Can you claim compensation if your holiday flight is delayed?

If you’ve recently returned from holiday and suffered a flight delay of 3 hours or more, then you may be entitled to claim compensation from the airline under EU regulations. However, there are restrictions and exclusions.

What the law says about flight delay compensation

The right to compensation for delayed or cancelled flights was established to protect the rights of passengers and falls under European regulation EU 261/2004.  The initial regulation applied to passengers who were either denied boarding or had their flights cancelled. In October 2012, however, a clarification to EU 261 allowed for passengers to also claim compensation for delays of three hours or longer.

Who can claim compensation, and who can’t?

You will have a valid flight delay compensation claim if you can answer affirmatively to each of the following:

  • Did your flight depart within the last 6 years?
  • Did your flight take off or land in the EU, or was the flight with an EU airline?
  • Were you delayed for more than 3 hours?
  • Was the delay the airline’s fault and not due to ‘extraordinary circumstances’

[The term ‘extraordinary circumstances’ is a grey legal area; and some airlines have tried to take advantage of the ambiguity of the terminology. However, the law is clear.]

What events are classed as ‘extraordinary circumstances?

  • Acts of terrorism or sabotage
  • Industrial action (strikes unrelated to airline such as baggage handlers, or air traffic control)
  • Political or civil unrest
  • Security risks
  • Extreme weather conditions
  • Hidden manufacturing defects

It should be noted that technical defects do not come under ‘extraordinary circumstances’ despite what many airlines have tried to claim. Guidelines published on the European Commission website may back up the airlines’ claims but these are not legally binding.

What are not extraordinary circumstances?

  • Airline staff late for duty or flights understaffed.
  • Bad weather that affected a previous flight meaning the next aircraft was delayed.
  • Denied boarding due to the flight being overbooked.
  • Technical problems with the aircraft (except hidden manufacturing defects or problems caused by sabotage).
  • Any other situation outside of the ‘extraordinary circumstances’ listed above.

How much compensation can you claim?

The amount of compensation you can claim is set out in the Regulation and the figures relate to the distance of travel and the length of the delay, rather than the cost of the ticket. This ensures that passengers are compensated for inconvenience and not reimbursed for costs paid.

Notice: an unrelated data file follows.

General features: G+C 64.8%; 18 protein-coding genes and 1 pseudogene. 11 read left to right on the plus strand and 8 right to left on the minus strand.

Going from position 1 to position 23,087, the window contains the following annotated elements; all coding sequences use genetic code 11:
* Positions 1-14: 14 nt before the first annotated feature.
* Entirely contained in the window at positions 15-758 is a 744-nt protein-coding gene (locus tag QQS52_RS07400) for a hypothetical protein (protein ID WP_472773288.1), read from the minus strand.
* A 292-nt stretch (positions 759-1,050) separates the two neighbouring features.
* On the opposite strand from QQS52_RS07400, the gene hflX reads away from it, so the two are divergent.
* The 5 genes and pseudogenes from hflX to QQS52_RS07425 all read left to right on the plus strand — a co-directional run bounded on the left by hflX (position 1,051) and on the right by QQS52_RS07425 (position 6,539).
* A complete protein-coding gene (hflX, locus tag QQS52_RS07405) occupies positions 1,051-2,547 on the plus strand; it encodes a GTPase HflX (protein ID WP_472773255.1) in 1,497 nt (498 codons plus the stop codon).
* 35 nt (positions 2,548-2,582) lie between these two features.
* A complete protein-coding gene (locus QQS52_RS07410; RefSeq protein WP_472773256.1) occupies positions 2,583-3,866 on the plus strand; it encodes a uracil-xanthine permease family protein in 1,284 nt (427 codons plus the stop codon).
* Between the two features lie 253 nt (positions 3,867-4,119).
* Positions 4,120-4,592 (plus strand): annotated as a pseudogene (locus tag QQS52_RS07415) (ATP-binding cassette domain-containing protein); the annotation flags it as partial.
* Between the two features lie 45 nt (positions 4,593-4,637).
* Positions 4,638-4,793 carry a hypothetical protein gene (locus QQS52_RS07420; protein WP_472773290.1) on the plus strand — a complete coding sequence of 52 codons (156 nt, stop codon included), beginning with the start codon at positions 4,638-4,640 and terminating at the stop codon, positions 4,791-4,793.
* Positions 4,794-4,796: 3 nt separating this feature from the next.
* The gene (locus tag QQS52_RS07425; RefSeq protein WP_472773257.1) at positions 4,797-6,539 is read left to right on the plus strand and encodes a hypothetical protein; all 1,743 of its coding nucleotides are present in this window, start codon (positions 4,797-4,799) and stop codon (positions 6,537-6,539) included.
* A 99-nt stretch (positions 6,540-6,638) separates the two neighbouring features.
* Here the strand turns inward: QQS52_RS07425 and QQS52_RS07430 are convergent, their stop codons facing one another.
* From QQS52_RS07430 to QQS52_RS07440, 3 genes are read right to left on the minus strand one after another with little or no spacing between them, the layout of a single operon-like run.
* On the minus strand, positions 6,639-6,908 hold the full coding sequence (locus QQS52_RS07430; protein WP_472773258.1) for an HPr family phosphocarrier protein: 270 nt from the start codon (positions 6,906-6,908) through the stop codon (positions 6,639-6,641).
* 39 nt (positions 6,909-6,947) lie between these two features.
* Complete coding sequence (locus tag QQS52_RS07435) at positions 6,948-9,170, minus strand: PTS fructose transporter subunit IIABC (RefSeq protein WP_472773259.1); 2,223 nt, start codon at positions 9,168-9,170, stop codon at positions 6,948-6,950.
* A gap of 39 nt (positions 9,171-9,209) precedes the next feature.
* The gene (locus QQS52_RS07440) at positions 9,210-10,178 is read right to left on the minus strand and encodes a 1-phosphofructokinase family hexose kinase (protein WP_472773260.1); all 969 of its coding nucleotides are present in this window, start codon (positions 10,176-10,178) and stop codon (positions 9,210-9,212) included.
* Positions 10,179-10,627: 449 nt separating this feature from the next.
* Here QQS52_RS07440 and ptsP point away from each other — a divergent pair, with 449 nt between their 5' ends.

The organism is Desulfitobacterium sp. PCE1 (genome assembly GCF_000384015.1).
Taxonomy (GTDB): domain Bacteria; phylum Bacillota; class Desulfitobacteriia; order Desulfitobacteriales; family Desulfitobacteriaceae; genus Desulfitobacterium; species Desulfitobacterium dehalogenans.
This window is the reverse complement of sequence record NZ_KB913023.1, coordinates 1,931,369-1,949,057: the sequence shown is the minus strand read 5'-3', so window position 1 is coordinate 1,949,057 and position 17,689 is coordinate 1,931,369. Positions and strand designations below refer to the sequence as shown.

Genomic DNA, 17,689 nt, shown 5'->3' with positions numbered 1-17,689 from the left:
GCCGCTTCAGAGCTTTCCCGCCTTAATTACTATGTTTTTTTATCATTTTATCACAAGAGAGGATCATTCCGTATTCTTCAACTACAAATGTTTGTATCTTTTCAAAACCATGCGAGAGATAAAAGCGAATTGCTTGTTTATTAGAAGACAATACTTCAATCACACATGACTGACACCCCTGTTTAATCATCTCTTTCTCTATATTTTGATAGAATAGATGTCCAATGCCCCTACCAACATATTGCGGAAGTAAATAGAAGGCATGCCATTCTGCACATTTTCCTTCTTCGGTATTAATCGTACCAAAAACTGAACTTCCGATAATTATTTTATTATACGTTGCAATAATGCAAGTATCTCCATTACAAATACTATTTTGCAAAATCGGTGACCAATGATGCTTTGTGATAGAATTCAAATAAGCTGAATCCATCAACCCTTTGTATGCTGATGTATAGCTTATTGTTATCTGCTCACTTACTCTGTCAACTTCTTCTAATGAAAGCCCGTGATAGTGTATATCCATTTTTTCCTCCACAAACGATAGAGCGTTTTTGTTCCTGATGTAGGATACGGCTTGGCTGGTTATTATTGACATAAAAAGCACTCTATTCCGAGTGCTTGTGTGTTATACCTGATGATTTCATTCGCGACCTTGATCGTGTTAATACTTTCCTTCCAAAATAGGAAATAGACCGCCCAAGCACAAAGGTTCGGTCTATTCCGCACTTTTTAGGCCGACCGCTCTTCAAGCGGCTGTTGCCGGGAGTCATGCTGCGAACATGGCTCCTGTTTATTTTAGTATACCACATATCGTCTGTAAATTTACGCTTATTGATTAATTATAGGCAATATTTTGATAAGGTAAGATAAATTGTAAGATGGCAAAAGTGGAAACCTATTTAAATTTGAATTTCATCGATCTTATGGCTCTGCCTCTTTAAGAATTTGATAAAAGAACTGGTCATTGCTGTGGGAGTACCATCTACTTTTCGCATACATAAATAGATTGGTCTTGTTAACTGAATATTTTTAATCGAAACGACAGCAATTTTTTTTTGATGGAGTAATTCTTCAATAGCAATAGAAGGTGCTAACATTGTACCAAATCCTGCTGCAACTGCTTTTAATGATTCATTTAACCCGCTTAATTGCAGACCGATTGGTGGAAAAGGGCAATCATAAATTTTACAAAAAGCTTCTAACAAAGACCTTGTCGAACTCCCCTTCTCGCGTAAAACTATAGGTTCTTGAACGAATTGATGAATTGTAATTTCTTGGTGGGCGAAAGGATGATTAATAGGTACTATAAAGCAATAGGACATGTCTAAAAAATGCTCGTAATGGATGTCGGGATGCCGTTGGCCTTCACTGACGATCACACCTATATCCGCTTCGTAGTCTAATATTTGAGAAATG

Flight Delay Compensation Amounts

Flight Distance – Length of Delay – Compensation Amount
Up to 1,500km – 3 hours or more – £180
1,500 km – 3,500 km – 3 hours or more – £280
Over 3,500km – Between 2 EU member states/ 3 hours or more – £280
Over 3,500 km – 3 to 4 hours – £210
Over 3,500 km – More than 4 hours – £420

Further obligations from the airlines for passengers delayed for less than 3 hours

If passengers have been delayed by more than 2 hours then an airline has certain obligations under EU 261 while you’re at the airport. They must give each passenger the following:

  • Free meals and refreshments
  • Two phone calls or emails
  • Free hotel accommodation and transport to the hotel if the delay is overnight

If the airline refuses any of the above then you should purchase what you need and keep all your receipts as you will be able to claim it back later. All expenses should be reasonable so you are unlikely to be reimbursed for alcoholic beverages for example.

How far back can you claim compensation?

You can claim for any flight up to 6 years ago. Some airlines will say it’s only 2 years but this is not correct.

If your holiday flights have been delayed and you would like further information on whether or not you may qualify for compensation, then contact Harold Stock & Co solicitors on 01457 835597 or email info@haroldstock.com

Leave a Reply

XHTML: You can use these tags: <a href="" title=""> <abbr title=""> <acronym title=""> <b> <blockquote cite=""> <cite> <code> <del datetime=""> <em> <i> <q cite=""> <s> <strike> <strong>